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Child Friendly Schools: Making education real for children, families and communities in Mozambique

© UNICEF Mozambique
Gender equity, empowerment and inclusiveness are essential elements of the Child Friendly Schools program.

MAPUTO, Mozambique, 12 April 2011 – In a four-day global capacity building workshop taking place in Maputo from 11 to 14 April, educators and administrators from Portuguese-speaking counties around the world are gathering in Mozambique to study the Child Friendly School (CFS) program. The workshop was opened by the Minister of Education Zeferino Martins, and by UNICEF Representative Jesper Morch on 11 April 2011. Mozambique was chosen as a venue for the global workshop because of the country’s extensive and positive experience with the UNICEF-supported CFS program.

UNICEF works to ensure that every child in the world – regardless of gender, ethnicity, disability or socio-economic status – has access to a quality education. One way of doing this is by mainstreaming and scaling up CFS or similar models throughout the education systems in all 155 countries and territories in which UNICEF operates. This involves the focus on child-centered learning and provision of services through schools, as well as critical processes such as designing and implementing gender-sensitive curricula, improving learning environments for children and focusing on teacher development. The purpose of CFS is to support the accelerated promotion of quality basic education for all children, school construction and rehabilitation, capacity building for teachers and strengthening school governance and management.

The CFS program is guided by some key principles:

Children have a right to education
CFS ensures a child’s right to education, places the child at the centre of the learning experience and ensures that all decisions related to his or her schooling are made in the best interest of each individual child. CFS recognizes that going to school is not only about learning reading and writing, but also about developing the ‘whole’ child by addressing all his or her rights.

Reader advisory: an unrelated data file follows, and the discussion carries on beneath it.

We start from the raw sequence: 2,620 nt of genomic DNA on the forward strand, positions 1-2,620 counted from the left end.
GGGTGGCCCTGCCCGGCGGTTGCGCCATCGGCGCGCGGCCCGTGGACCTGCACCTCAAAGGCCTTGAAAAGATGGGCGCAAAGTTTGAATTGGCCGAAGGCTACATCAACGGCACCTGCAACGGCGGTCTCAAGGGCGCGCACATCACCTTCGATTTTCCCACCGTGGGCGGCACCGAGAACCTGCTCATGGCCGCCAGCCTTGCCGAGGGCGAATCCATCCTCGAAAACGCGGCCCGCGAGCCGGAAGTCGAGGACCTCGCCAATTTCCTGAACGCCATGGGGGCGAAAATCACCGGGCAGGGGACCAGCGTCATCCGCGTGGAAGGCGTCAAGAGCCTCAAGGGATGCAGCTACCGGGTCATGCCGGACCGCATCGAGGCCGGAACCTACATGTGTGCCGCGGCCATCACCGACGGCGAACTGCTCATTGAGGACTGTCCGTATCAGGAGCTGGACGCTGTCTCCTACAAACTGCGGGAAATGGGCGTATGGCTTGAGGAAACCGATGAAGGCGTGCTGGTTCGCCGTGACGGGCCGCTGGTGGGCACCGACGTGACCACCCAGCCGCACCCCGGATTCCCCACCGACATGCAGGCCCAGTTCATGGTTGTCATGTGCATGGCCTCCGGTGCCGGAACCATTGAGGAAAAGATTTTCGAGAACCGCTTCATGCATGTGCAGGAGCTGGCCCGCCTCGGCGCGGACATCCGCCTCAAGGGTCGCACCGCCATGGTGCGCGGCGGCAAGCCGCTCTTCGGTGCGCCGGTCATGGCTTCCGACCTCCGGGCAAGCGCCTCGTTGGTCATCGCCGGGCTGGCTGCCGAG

Gender equity, empowerment and inclusiveness are essential
CFS is sensitive to the rights of both girls and boys. All children should have equal opportunity to learn and develop their full potential in an environment conducive to democratic participation and free of discrimination. CFS actively identifies excluded girls and boys in the community to get them into school. Child-friendly policies strive to provide quality education that is free and accessible for all children, especially the vulnerable and marginalized.

Schools provide a head start and keep children safe
CFS help to enhance the quality of early learning, and thereby contribute to developmental readiness among children, timely entry into school and better learning outcomes. CFS provides a protective environment for girls and boys to be safe from harm and free from the possible rigours of abuse, sexual or economic exploitation and trafficking. CFS ensures that a child is healthy and protected from disease and injury and provided with the necessary nourishment to learn and engage in school activities. They also provide clean water and access to separate toilets for girls and boys.

Schools are for life
CFS provides a strong foundation for the future, preparing a child for the years ahead by emphasizing the acquisition of life-skills and capacities for life-long learning. CFS teaches children important life-skills and ways to empower themselves in everyday life (for example in the prevention of HIV). CFS is sensitive to the needs of teachers, encouraging teachers to be professionally capable, reflective and able to create a setting that is creative, intellectually challenging and child-centred.

Broadening horizons and fostering creativity
CFS is designed to build self-confidence in girls and boys. It supports participation and individual expression through play and cultural activities, such as sports, music, drama and art. CFS broadens a child’s concept of learning, fosters creativity and encourages children to appreciate their individuality.

Last, but not least, CFS strengthens the bonds between school and family and community. The program is respectful of and sensitive to the knowledge, values and traditions students bring from their families and the wider community. At the same time, in a child-friendly school, children acquire new knowledge and skills that they take back to their family and community.

For more information, please contact:

Arild Drivdal, UNICEF Mozambique, tel. (+258) 21 481 100; email: maputo@unicef.org

Gabriel Pereira, UNICEF Mozambique, tel. (+258) 21 481 100; email: maputo@unicef.org

 

 

 
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